Rant!!!!!, Reality, Recruiting, Social Media, Social Recruiting, Twitter

Are you a good fit for this job?

Who – me? You’re asking me if I’m a good fit for your job?

Well gimme a minute. You know what I do, right? I’m a recruiter! Nearly every person who follows you is a recruiter, resume coach, PR firm, ATS guy or HR lady. This is one giant fishbowl of people who DO NOT do what your client needs. So why do you keep up the exercise?

Remember waaaaaaaayyyy back a few years ago before social media? Remember how you actually had to put together a presentation? You know – a list of features and benefits? A general summary of reasons your prospect MIGHT want to consider your opportunity? Remember when the goal was to connect with people who know the skills your client is looking for? Remember the phrase “Say what you need to say to people you need to say it to?”

Did that just go out the window? Is “sales” no longer in style? Has anybody (ANYBODY) replied to your job tweets? Ever? Really? (Don’t fib now – it’s just you and me talking here…..)

My guess is no. This is not your “Talent Community.” It’s a Social Media Mutual Admiration Society. We do not know anyone who does what you are looking for.

And by they way – before you go on and on about how careful you’ve been about your follow list…..I looked. There’s not a single (fill in the blank) on your list. Or at least in the last hundred of so people that are following you. They’re all guys and gals like me…..and you. It’s us here – not them!

If someone on your list just happens to be a…….C++ Embedded SW Eng in NYC….here’s an idea. Call them. Get to know them! Why just throw out a random tweet or FB update hoping it happens to cross their newsfeed at exactly the same moment in time their eyes are looking at the screen? I mean – you don’t think they’ve got you set up with your own Tweetdeck column, do you? Just hoping, PRAYING that some point in the near future you’ll randomly tweet “Are you a good fit for this job” in front of a list of buzzwords tailored just for them….do you?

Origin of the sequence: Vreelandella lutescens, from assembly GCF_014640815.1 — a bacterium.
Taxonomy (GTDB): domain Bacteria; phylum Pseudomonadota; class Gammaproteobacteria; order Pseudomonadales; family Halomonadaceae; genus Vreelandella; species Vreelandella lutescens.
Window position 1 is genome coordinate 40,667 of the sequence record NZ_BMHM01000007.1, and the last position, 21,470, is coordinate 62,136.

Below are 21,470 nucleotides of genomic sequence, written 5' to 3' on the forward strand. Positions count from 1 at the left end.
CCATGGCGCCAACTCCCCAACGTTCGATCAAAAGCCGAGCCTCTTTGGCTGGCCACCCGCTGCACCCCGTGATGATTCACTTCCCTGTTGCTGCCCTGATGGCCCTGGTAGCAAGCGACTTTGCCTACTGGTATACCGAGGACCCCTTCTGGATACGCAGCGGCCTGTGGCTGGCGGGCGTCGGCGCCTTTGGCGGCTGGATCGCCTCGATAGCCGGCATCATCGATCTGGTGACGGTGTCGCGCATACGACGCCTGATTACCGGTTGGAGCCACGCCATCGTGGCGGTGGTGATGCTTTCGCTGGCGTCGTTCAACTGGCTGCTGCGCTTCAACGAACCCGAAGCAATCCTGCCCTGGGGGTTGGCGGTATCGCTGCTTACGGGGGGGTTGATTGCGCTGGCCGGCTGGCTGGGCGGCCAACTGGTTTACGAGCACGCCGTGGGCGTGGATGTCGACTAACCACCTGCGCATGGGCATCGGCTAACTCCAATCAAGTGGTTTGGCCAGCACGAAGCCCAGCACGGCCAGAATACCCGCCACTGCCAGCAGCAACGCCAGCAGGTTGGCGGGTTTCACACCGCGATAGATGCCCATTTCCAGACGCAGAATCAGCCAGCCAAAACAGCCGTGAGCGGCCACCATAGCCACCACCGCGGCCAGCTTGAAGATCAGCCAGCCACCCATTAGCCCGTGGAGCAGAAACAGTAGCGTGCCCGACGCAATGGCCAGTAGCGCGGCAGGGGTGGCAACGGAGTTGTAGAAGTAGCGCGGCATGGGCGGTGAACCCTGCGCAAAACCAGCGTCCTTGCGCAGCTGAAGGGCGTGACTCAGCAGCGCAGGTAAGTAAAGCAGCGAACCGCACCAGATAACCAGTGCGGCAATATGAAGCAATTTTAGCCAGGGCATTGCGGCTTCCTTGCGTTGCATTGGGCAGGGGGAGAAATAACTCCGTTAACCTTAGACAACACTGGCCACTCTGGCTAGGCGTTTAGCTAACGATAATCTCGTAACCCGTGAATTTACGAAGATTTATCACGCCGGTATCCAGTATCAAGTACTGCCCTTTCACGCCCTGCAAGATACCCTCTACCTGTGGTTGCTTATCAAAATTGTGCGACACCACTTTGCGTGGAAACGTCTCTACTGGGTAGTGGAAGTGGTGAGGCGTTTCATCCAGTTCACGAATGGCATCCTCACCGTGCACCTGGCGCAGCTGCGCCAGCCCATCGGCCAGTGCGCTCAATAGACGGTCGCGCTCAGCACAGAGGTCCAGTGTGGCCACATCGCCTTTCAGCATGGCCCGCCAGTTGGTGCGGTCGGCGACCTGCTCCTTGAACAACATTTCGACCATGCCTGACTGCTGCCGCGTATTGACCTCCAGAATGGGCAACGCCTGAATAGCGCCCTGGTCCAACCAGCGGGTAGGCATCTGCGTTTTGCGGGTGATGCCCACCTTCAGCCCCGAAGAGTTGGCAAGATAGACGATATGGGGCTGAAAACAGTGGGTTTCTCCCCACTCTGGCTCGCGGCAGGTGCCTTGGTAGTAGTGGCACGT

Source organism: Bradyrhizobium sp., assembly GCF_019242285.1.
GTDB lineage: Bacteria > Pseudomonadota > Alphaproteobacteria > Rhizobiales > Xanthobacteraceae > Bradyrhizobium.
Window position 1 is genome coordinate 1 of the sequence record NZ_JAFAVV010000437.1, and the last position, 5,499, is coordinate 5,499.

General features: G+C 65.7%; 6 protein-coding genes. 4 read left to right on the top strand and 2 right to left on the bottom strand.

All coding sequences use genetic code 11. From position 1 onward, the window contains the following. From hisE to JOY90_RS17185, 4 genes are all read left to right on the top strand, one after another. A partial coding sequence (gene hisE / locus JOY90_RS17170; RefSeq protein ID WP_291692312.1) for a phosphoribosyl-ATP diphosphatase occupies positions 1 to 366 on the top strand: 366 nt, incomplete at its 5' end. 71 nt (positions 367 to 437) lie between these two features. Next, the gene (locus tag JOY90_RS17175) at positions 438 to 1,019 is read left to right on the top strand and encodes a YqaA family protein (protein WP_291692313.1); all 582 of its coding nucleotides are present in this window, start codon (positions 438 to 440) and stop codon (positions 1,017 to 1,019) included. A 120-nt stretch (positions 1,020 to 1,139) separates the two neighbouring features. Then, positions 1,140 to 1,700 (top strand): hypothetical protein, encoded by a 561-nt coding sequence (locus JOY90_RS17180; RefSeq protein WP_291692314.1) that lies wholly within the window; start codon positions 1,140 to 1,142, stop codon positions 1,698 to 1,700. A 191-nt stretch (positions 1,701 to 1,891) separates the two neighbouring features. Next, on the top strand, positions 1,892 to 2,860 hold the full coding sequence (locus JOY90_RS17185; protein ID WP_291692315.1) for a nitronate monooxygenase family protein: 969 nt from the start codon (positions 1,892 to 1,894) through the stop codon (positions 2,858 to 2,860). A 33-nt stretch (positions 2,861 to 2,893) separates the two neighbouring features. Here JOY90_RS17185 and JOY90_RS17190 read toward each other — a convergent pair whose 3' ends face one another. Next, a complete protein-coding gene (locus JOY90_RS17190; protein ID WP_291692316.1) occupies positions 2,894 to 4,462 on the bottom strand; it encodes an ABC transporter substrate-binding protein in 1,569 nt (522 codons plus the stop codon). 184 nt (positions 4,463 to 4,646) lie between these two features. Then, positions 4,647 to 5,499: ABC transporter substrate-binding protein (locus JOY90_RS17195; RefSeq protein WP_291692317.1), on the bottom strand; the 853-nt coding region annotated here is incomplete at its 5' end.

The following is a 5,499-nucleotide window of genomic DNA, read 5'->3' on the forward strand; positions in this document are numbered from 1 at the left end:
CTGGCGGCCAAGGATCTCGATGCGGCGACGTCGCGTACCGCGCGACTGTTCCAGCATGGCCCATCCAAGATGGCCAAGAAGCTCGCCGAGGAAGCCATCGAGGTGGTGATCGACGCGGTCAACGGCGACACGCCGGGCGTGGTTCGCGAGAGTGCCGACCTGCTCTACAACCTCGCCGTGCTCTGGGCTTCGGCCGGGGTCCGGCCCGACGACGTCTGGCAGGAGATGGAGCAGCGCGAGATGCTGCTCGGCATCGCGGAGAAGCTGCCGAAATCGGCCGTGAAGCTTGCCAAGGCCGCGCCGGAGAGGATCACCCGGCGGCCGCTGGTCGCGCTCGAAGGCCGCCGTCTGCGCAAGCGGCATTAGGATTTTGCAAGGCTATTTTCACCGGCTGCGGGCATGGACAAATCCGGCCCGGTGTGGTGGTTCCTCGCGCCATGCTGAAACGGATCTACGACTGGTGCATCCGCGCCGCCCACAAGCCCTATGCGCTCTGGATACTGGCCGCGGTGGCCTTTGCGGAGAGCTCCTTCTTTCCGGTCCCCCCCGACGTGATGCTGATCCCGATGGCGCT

So why are you still doing it? Does it make you feel better? Like – you’re really working here? Like – this is business?

Here’s a tip for you – it’s not. You’re wasting your time. “Are you a fit for this job?” is not business – it’s a joke.

Get it? You’ve been had.

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Time Kills All Deals? Nope…..

Time kills all deals, right? Or so we’ve been told. That seems to be a theme I see pop up from time to time. Almost as if we are “allowed” to blame “time” for our failures.

My concern with this excuse is quite simple. I do not believe it. Time is not the culprit in most situations – mismanagement is. Mismanagement of expectations, of process and steps along the way kills deals. Time is merely the scapegoat.

It seems over the years too many “enthused” recruiters have always appeared to be in a hurry to make things happen. So excited in fact they create a false sense of urgency for their candidates without having a thorough grasp on the time line in front of them. It’s almost as if by “telling” the client “we better move quick” they somehow change their corporate policies to accommodate your enthusiasm. It doesn’t work that way kids.

I tell each of my clients something that helps me get a handle on the process. I let them know in no uncertain terms I am in no rush. If they have a 4 week process – OK. Now I know. I’ll set the expectations with my candidates. I’m also fully prepared for a quick process. As a matter of fact – it doesn’t matter to me what kind of process (short of absurdity) is involved. I just need to know WHAT IT IS. As long as I know IN ADVANCE then I can do my job.

The key to success with any hiring process is to know WHAT it is: How many interviews, how many people, how long does it take to schedule an interview, when will I get feedback from each step, who has to agree, how that decision is made and what timeframes are involved.

It is only AFTER this discussion that I have a right, an obligation, to keep them on track. Only then can I say “Ms. Client, when we discussed this last week you told me you would be able to give me feedback within a day of the interview” or “My notes indicate there would only be 2 interviews……” whatever the case may be. Whenever things are not as previously discussed you then have the professional authority to say “Something has changed. Can you tell me what it is?”

If you don’t discuss it before it starts – how will you know when it’s not going the way it should?

Time kills all deals? Nope. Mismanagement does……..